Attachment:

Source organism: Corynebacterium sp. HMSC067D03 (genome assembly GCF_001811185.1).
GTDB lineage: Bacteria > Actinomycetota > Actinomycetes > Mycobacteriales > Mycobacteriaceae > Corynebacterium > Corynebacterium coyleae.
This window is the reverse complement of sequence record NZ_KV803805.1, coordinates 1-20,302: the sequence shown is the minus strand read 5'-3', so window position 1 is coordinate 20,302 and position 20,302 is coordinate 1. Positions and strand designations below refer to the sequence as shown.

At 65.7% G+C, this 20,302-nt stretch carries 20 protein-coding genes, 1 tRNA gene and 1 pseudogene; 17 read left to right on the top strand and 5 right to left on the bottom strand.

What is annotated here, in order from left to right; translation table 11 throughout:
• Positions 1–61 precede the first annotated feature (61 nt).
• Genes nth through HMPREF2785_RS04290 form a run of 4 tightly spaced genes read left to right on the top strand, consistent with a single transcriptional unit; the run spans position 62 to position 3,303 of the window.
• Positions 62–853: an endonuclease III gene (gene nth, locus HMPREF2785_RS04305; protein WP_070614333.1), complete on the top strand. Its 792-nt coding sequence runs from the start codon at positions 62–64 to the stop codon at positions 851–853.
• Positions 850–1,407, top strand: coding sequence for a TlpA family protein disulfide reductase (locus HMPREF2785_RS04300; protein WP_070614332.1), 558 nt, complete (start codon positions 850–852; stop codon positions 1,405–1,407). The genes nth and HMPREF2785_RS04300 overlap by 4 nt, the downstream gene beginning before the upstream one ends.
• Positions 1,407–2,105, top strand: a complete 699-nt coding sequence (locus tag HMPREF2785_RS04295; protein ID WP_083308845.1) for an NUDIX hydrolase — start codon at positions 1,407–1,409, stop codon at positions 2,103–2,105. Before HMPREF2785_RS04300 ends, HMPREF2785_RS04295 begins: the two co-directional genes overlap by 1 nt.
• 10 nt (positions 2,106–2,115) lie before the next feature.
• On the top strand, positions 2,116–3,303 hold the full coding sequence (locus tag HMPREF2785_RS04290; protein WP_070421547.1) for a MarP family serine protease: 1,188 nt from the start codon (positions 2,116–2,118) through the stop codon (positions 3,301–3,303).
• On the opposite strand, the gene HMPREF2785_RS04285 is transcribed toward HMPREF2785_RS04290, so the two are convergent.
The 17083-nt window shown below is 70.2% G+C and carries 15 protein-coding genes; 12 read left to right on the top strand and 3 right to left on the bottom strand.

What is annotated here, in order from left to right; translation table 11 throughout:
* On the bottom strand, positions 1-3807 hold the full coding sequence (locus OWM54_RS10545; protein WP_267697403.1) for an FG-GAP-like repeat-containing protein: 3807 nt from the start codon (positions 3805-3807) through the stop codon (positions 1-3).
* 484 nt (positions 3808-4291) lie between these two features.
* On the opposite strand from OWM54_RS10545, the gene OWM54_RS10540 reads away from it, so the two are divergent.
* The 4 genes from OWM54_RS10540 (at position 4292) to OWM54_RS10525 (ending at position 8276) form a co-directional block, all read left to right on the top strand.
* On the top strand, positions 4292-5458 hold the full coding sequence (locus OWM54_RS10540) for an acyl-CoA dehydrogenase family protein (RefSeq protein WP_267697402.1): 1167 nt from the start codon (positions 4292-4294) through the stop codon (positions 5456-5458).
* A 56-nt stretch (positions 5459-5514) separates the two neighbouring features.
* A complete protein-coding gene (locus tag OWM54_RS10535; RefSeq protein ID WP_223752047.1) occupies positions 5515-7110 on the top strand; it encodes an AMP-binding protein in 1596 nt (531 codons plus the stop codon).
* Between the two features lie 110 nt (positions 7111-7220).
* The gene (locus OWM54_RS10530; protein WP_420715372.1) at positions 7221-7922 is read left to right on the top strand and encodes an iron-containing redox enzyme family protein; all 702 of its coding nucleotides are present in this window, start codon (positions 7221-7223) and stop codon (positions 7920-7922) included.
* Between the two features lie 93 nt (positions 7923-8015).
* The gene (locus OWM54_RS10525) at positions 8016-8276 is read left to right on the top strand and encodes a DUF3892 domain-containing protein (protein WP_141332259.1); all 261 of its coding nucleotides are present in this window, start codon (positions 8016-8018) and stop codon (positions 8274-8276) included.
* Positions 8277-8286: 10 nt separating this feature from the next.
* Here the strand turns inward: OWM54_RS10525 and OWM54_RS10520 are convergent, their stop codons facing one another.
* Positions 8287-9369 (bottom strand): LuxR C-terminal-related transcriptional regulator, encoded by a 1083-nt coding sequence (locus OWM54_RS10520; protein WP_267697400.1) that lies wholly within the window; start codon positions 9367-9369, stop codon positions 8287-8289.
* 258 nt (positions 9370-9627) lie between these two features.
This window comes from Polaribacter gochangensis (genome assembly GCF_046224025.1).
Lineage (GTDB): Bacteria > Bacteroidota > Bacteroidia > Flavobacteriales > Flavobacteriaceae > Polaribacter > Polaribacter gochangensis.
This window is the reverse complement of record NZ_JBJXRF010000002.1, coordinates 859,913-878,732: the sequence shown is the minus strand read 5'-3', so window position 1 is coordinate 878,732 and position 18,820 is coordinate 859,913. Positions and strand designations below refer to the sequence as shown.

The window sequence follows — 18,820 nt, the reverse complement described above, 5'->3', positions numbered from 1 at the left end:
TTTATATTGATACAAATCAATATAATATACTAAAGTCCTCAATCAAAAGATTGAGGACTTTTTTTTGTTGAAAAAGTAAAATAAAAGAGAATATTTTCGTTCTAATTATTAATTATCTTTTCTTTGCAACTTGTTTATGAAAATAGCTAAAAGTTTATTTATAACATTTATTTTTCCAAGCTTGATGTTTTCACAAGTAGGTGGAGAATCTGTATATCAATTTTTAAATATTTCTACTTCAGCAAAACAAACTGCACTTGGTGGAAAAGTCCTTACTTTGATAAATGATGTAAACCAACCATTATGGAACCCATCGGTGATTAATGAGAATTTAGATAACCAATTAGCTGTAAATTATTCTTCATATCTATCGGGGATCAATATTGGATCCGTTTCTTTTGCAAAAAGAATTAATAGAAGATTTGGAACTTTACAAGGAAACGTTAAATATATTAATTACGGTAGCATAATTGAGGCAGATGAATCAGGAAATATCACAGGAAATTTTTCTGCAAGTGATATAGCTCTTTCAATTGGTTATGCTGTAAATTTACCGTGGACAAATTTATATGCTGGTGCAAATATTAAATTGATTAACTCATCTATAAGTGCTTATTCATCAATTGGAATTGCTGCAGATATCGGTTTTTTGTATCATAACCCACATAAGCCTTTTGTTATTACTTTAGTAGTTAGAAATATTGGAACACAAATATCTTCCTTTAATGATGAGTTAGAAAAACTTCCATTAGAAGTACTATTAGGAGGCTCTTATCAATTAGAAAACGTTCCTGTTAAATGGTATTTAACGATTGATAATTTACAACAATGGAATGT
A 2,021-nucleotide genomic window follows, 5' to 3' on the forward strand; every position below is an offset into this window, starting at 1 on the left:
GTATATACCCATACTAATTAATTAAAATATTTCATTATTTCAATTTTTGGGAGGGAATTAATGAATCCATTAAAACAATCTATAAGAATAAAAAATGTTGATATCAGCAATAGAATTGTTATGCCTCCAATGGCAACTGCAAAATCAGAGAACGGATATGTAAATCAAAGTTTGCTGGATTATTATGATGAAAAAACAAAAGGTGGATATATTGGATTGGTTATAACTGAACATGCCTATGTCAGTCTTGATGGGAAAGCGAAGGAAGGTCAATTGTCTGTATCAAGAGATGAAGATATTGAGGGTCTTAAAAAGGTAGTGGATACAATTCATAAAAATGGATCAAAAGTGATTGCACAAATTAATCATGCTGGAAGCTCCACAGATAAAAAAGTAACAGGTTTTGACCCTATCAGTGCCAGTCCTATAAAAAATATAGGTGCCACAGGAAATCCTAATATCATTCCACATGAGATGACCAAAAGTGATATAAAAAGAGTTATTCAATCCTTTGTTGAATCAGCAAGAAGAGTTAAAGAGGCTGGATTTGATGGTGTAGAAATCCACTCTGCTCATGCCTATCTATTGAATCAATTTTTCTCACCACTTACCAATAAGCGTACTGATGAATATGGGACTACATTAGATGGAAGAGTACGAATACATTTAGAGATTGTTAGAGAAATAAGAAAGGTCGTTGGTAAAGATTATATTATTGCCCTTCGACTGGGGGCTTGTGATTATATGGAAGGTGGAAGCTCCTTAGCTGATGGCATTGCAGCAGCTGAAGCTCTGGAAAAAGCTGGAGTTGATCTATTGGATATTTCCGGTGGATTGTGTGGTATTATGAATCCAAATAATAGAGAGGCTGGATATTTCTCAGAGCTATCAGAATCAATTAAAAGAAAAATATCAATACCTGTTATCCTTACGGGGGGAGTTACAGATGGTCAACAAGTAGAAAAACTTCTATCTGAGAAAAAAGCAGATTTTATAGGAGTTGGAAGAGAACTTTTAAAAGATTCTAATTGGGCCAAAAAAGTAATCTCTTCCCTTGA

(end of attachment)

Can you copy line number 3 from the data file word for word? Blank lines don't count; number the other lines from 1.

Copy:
This window is the reverse complement of sequence record NZ_KV803805.1, coordinates 1-20,302: the sequence shown is the minus strand read 5'-3', so window position 1 is coordinate 20,302 and position 20,302 is coordinate 1. Positions and strand designations below refer to the sequence as shown.